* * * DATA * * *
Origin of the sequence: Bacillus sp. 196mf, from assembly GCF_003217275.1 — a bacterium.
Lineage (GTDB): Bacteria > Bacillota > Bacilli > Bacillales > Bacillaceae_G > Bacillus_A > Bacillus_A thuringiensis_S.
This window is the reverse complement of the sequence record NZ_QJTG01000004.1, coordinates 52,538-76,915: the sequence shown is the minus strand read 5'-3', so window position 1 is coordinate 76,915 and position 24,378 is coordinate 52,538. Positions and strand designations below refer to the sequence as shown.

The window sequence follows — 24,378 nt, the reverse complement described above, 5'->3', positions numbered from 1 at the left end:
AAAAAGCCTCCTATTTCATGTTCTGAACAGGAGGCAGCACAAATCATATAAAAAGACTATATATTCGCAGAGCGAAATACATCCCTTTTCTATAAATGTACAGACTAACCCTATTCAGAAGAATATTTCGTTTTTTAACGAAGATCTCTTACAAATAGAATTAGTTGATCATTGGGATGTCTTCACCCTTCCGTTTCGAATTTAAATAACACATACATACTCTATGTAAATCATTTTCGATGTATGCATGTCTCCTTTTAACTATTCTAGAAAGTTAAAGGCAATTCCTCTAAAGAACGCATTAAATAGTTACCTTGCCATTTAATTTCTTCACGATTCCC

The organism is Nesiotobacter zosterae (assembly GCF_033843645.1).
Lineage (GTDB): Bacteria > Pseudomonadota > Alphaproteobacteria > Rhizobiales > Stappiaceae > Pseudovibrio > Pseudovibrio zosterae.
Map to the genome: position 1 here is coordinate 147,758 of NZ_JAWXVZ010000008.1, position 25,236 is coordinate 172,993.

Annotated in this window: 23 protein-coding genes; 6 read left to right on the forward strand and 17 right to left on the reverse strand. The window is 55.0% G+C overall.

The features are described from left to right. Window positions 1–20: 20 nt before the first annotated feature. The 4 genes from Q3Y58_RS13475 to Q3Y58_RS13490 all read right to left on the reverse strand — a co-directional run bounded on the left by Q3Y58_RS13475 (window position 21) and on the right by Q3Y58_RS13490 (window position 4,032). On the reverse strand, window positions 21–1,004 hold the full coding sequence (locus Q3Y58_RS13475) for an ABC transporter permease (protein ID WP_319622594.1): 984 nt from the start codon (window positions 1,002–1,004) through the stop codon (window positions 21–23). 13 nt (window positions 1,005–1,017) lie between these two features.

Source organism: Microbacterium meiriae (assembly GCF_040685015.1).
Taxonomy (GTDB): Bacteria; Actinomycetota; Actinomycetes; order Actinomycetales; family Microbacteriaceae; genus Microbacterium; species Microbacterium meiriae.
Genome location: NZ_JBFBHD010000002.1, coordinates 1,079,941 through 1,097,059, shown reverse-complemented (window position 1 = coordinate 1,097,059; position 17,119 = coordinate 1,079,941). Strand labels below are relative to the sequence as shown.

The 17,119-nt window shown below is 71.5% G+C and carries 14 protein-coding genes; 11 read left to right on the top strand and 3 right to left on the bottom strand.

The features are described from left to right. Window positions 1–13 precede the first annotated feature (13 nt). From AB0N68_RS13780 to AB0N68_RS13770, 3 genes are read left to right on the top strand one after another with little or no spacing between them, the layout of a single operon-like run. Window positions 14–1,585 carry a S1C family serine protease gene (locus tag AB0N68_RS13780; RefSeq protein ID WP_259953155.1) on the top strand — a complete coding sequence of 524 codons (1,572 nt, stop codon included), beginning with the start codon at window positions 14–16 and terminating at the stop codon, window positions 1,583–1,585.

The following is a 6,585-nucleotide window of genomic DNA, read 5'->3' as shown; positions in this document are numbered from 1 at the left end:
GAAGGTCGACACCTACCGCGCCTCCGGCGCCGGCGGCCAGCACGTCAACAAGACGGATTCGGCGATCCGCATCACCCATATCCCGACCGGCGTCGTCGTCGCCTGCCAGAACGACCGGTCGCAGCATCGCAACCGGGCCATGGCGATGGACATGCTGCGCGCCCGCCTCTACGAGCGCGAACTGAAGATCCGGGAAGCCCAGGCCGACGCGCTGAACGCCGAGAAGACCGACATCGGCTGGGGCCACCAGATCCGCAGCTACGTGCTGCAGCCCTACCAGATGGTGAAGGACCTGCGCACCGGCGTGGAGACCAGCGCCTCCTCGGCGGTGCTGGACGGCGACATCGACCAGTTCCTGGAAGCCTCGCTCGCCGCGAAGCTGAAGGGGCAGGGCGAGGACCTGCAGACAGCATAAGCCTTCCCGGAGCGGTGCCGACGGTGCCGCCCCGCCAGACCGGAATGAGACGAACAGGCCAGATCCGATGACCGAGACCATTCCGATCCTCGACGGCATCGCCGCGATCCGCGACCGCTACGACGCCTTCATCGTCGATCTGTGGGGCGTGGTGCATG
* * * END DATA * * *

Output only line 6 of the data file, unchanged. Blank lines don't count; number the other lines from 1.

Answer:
The organism is Nesiotobacter zosterae (assembly GCF_033843645.1).